The lower cross-country ski loop at Eaglecrest can be a great, gentle ski. There seem to be some new routes through the meadows this year, and I must get a map so I can navigate properly up there.
But the lower loop offers more than nice skiing. I've been there a few times in the past couple weeks (all that wonderful weather!), and the animal-tracking was pretty lively. There were the tiny, delicate stitch marks of a mouse or vole dashing from one sheltering hemlock to another. A snowshoe hare had fossicked about under some hemlocks where the snow was not so deep, and lollopped downslope to another thicket. We found day-old furrows plowed by wallowing porcupines and two-toed plunge marks of a passing deer. A weasel had passed through, perhaps last night.
The best tracks were those of ptarmigan, who had been very busy in several spots. We found 'splash-down' marks where they landed in the snow, subsequent walking tracks zigzagging here and there, and then a take-off marked by shallow wing traces. Some birds had clearly alternated a walk with a short flight, all out in the open away from shrubs or trees. We did not see any signs of foraging in these areas.
Another source of interest was the numerous dead trees standing barkless and often showing a twisted grain in the wood. Some of the twisted trunks were very pretty, in subtle tones of gray and tan. My fellow skiers were curious about why some trunks were twisted and others were not. I decided I should find out, and here is what I've learned so far (there is probably more to the story!).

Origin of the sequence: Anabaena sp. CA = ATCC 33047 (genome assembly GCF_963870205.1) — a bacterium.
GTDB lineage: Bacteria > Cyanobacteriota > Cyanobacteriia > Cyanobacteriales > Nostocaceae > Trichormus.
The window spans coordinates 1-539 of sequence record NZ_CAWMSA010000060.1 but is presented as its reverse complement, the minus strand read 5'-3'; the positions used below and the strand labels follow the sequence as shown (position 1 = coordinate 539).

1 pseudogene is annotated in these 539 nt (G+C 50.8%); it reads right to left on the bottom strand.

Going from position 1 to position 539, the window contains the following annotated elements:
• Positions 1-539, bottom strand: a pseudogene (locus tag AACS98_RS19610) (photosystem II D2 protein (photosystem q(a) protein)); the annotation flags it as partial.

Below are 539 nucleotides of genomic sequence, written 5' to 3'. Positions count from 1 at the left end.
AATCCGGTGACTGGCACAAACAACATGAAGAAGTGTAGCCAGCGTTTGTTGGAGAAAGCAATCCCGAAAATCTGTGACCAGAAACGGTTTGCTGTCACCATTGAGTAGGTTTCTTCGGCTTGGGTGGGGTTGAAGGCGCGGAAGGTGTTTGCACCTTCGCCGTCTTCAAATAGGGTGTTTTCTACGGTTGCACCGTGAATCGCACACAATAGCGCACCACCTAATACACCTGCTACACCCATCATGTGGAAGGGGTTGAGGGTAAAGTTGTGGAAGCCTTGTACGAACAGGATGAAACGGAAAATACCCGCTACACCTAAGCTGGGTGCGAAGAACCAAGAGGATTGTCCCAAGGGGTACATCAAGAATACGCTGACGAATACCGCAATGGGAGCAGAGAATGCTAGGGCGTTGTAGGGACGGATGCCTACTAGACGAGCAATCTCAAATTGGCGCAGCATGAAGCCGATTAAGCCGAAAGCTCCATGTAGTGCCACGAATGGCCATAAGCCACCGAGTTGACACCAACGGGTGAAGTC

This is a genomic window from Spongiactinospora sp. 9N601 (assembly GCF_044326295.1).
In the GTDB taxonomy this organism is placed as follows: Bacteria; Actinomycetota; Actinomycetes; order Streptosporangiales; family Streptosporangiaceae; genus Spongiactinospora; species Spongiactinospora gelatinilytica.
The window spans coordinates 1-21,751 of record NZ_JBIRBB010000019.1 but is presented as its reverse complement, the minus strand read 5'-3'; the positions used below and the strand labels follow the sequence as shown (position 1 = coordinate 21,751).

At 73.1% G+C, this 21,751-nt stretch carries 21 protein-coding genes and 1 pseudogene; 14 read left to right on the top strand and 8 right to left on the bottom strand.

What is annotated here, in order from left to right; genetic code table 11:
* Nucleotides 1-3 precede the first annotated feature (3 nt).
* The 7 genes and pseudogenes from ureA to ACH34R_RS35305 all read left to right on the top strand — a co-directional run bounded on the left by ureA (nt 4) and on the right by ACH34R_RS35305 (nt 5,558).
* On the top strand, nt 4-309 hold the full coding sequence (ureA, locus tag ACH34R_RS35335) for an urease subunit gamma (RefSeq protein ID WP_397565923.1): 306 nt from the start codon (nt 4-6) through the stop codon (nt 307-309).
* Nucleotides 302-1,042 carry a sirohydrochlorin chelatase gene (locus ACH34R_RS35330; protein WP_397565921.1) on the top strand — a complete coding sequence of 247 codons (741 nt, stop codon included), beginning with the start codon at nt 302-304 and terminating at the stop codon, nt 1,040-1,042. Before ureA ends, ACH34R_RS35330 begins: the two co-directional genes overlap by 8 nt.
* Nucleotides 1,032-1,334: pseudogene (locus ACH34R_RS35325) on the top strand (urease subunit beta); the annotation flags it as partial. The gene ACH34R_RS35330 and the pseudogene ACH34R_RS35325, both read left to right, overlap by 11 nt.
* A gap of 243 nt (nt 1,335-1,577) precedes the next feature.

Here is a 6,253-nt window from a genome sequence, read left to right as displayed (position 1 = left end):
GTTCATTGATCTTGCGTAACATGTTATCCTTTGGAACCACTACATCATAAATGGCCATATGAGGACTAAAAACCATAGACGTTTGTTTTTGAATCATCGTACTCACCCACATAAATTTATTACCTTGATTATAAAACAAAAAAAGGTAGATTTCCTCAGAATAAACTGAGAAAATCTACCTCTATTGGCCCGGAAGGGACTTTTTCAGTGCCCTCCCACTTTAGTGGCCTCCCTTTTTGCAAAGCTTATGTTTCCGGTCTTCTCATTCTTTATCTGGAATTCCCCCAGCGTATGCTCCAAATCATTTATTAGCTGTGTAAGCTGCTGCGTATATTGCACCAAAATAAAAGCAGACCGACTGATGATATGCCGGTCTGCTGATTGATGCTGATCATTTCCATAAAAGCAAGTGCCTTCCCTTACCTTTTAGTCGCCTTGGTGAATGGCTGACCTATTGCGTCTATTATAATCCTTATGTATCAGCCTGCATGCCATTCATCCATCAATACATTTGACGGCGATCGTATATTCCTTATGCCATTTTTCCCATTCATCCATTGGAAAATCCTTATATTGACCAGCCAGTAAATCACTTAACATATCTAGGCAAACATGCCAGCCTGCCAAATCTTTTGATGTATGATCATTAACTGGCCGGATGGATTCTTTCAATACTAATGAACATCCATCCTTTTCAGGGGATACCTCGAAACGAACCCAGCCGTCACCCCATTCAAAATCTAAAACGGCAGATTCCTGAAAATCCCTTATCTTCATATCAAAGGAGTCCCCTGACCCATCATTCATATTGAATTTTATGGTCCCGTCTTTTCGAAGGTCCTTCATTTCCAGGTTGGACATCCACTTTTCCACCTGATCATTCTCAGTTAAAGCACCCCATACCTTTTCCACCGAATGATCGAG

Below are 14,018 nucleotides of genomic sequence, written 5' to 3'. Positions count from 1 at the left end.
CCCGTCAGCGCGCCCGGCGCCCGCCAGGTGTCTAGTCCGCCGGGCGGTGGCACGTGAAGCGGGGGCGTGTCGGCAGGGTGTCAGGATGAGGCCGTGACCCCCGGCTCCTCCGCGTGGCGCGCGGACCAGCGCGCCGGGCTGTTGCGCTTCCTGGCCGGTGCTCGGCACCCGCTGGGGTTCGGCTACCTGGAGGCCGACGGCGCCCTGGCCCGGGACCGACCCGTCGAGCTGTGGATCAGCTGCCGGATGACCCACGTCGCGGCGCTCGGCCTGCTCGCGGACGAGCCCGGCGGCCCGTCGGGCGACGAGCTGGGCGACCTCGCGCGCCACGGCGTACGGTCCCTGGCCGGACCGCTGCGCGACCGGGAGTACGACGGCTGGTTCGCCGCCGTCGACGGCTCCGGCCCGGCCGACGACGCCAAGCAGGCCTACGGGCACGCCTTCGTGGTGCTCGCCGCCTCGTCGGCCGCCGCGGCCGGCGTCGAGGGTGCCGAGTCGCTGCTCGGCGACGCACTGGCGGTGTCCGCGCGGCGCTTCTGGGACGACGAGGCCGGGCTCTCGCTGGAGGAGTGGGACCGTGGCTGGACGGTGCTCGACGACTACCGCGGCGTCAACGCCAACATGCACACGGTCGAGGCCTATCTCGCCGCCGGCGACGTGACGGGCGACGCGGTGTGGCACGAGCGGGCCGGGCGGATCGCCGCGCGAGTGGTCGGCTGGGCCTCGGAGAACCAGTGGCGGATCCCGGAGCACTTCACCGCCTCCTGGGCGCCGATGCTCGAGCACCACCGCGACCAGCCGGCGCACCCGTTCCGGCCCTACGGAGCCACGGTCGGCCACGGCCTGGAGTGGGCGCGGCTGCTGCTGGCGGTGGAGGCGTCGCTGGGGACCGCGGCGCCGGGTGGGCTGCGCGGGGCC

By looking around in various places in town, I soon found out that trees of the same species can be twisty in one location but straight-grained in another. A little library work showed that many kinds of trees have the ability to twist, and that, up to a point, twisting makes the tree stronger and better able to resist breakage, but too much twist weakens the tree. Twisted grain is a response to wind that exerts more force one side of an asymmetrical tree crown than on the other. So trees growing, with lots of close neighbors, in a forest seem to have less twist than trees in the open.
If the crown is asymmetrical for some reason, wind can torque the tree, forcing the wood-making cells to grow in a slanted direction. A right-handed spiral, for instance, occurs if the tree crown is asymmetrical to the south and exposed to a westerly wind. Almost all of the twisted trees in the ski meadow have a right-hand twist, some with a strong twist and others with just a slight one. By inspecting asymmetry of the crowns of the living trees, one could presumably deduce the direction of winds in that meadow, or alternatively, if one knew the direction of prevailing winds in the meadow, one could deduce the direction of crown asymmetry. Doing this might be a test of the hypothesis about the effect of wind on lopsided tree crowns.
Why would a tree crown be asymmetrical? Perhaps it gets more sun on one side than another, or one side has been injured. Or perhaps snow or lichens build up on one side and offer more resistance to wind. Wind itself can be a cause of crown asymmetry-strong, recurring winds can prune trees such that most of the branches are on one side. However, such pruning leaves the branches on the side away from the wind, so that wind-torque would be small.
Branches on a twisted trunk may also twist. On the trees we inspected, we found that branches twisted in the same direction (from base to tip) as the trunk from which they sprang.
A given trunk can change the direction of twist as it lays down layers of new wood. So a trunk might be straight in the middle (wood produced when the tree was young) and strongly twisted in the newer, outside layers. There's an example of this in an old snag along the lower loop; see if you can find it!
Mary F. Willson is a retired professor of ecology.